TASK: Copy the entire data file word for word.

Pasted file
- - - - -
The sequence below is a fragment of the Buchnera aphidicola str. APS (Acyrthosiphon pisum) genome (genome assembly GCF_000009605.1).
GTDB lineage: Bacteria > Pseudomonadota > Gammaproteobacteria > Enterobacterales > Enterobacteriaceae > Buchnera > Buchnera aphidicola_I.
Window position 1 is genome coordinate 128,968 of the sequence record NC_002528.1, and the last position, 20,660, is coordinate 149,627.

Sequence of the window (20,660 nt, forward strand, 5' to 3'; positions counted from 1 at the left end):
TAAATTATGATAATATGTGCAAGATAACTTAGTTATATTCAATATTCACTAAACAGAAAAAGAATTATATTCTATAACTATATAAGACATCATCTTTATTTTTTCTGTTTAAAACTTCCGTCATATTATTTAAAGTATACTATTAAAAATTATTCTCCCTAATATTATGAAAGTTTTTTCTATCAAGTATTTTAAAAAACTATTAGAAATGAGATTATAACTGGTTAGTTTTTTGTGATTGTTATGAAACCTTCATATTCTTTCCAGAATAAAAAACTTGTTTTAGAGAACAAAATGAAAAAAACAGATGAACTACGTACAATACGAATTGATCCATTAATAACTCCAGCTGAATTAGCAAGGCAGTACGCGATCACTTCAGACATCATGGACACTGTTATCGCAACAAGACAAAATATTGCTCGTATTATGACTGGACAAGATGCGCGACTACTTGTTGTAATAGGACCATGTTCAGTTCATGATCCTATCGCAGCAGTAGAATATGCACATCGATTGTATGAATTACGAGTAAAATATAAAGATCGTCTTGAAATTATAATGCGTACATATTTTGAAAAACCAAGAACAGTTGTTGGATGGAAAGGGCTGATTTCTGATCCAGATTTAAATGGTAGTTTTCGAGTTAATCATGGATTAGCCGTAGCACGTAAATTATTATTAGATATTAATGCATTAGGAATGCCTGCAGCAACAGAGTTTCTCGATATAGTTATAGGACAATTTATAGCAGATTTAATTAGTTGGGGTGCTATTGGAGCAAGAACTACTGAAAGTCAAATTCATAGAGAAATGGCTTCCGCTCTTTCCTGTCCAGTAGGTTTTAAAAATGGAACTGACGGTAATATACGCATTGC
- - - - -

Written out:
The sequence below is a fragment of the Buchnera aphidicola str. APS (Acyrthosiphon pisum) genome (genome assembly GCF_000009605.1).
GTDB lineage: Bacteria > Pseudomonadota > Gammaproteobacteria > Enterobacterales > Enterobacteriaceae > Buchnera > Buchnera aphidicola_I.
Window position 1 is genome coordinate 128,968 of the sequence record NC_002528.1, and the last position, 20,660, is coordinate 149,627.

Sequence of the window (20,660 nt, forward strand, 5' to 3'; positions counted from 1 at the left end):
TAAATTATGATAATATGTGCAAGATAACTTAGTTATATTCAATATTCACTAAACAGAAAAAGAATTATATTCTATAACTATATAAGACATCATCTTTATTTTTTCTGTTTAAAACTTCCGTCATATTATTTAAAGTATACTATTAAAAATTATTCTCCCTAATATTATGAAAGTTTTTTCTATCAAGTATTTTAAAAAACTATTAGAAATGAGATTATAACTGGTTAGTTTTTTGTGATTGTTATGAAACCTTCATATTCTTTCCAGAATAAAAAACTTGTTTTAGAGAACAAAATGAAAAAAACAGATGAACTACGTACAATACGAATTGATCCATTAATAACTCCAGCTGAATTAGCAAGGCAGTACGCGATCACTTCAGACATCATGGACACTGTTATCGCAACAAGACAAAATATTGCTCGTATTATGACTGGACAAGATGCGCGACTACTTGTTGTAATAGGACCATGTTCAGTTCATGATCCTATCGCAGCAGTAGAATATGCACATCGATTGTATGAATTACGAGTAAAATATAAAGATCGTCTTGAAATTATAATGCGTACATATTTTGAAAAACCAAGAACAGTTGTTGGATGGAAAGGGCTGATTTCTGATCCAGATTTAAATGGTAGTTTTCGAGTTAATCATGGATTAGCCGTAGCACGTAAATTATTATTAGATATTAATGCATTAGGAATGCCTGCAGCAACAGAGTTTCTCGATATAGTTATAGGACAATTTATAGCAGATTTAATTAGTTGGGGTGCTATTGGAGCAAGAACTACTGAAAGTCAAATTCATAGAGAAATGGCTTCCGCTCTTTCCTGTCCAGTAGGTTTTAAAAATGGAACTGACGGTAATATACGCATTGC